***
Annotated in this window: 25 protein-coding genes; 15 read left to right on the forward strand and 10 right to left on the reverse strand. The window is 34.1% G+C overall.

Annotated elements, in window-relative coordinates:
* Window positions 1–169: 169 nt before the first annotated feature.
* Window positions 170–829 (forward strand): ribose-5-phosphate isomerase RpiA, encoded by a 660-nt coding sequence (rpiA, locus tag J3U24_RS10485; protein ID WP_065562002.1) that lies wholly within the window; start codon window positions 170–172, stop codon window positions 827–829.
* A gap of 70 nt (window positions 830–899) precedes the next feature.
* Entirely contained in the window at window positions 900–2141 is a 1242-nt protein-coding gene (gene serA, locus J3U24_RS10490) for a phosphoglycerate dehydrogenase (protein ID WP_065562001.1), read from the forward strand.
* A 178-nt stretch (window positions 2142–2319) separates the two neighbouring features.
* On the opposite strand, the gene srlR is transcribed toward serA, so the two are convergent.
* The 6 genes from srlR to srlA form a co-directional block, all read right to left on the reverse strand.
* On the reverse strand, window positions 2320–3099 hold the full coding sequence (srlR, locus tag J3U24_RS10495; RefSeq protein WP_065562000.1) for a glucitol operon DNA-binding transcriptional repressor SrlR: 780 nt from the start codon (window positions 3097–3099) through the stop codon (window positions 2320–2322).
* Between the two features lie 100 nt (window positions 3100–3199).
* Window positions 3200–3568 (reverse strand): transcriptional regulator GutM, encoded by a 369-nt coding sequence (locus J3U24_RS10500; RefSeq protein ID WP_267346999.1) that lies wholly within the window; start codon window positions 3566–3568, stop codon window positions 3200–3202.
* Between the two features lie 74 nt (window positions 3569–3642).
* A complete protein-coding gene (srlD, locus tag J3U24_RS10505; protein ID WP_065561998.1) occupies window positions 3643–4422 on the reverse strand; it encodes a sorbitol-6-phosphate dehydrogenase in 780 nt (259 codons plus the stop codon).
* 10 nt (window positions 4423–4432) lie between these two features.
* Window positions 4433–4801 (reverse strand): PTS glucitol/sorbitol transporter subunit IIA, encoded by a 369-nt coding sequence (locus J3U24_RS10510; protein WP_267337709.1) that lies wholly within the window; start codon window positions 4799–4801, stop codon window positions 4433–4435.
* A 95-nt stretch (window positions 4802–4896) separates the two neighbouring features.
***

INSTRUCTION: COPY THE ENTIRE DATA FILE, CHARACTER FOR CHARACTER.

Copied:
Annotated in this window: 25 protein-coding genes; 15 read left to right on the forward strand and 10 right to left on the reverse strand. The window is 34.1% G+C overall.

Annotated elements, in window-relative coordinates:
* Window positions 1–169: 169 nt before the first annotated feature.
* Window positions 170–829 (forward strand): ribose-5-phosphate isomerase RpiA, encoded by a 660-nt coding sequence (rpiA, locus tag J3U24_RS10485; protein ID WP_065562002.1) that lies wholly within the window; start codon window positions 170–172, stop codon window positions 827–829.
* A gap of 70 nt (window positions 830–899) precedes the next feature.
* Entirely contained in the window at window positions 900–2141 is a 1242-nt protein-coding gene (gene serA, locus J3U24_RS10490) for a phosphoglycerate dehydrogenase (protein ID WP_065562001.1), read from the forward strand.
* A 178-nt stretch (window positions 2142–2319) separates the two neighbouring features.
* On the opposite strand, the gene srlR is transcribed toward serA, so the two are convergent.
* The 6 genes from srlR to srlA form a co-directional block, all read right to left on the reverse strand.
* On the reverse strand, window positions 2320–3099 hold the full coding sequence (srlR, locus tag J3U24_RS10495; RefSeq protein WP_065562000.1) for a glucitol operon DNA-binding transcriptional repressor SrlR: 780 nt from the start codon (window positions 3097–3099) through the stop codon (window positions 2320–2322).
* Between the two features lie 100 nt (window positions 3100–3199).
* Window positions 3200–3568 (reverse strand): transcriptional regulator GutM, encoded by a 369-nt coding sequence (locus J3U24_RS10500; RefSeq protein ID WP_267346999.1) that lies wholly within the window; start codon window positions 3566–3568, stop codon window positions 3200–3202.
* Between the two features lie 74 nt (window positions 3569–3642).
* A complete protein-coding gene (srlD, locus tag J3U24_RS10505; protein ID WP_065561998.1) occupies window positions 3643–4422 on the reverse strand; it encodes a sorbitol-6-phosphate dehydrogenase in 780 nt (259 codons plus the stop codon).
* 10 nt (window positions 4423–4432) lie between these two features.
* Window positions 4433–4801 (reverse strand): PTS glucitol/sorbitol transporter subunit IIA, encoded by a 369-nt coding sequence (locus J3U24_RS10510; protein WP_267337709.1) that lies wholly within the window; start codon window positions 4799–4801, stop codon window positions 4433–4435.
* A 95-nt stretch (window positions 4802–4896) separates the two neighbouring features.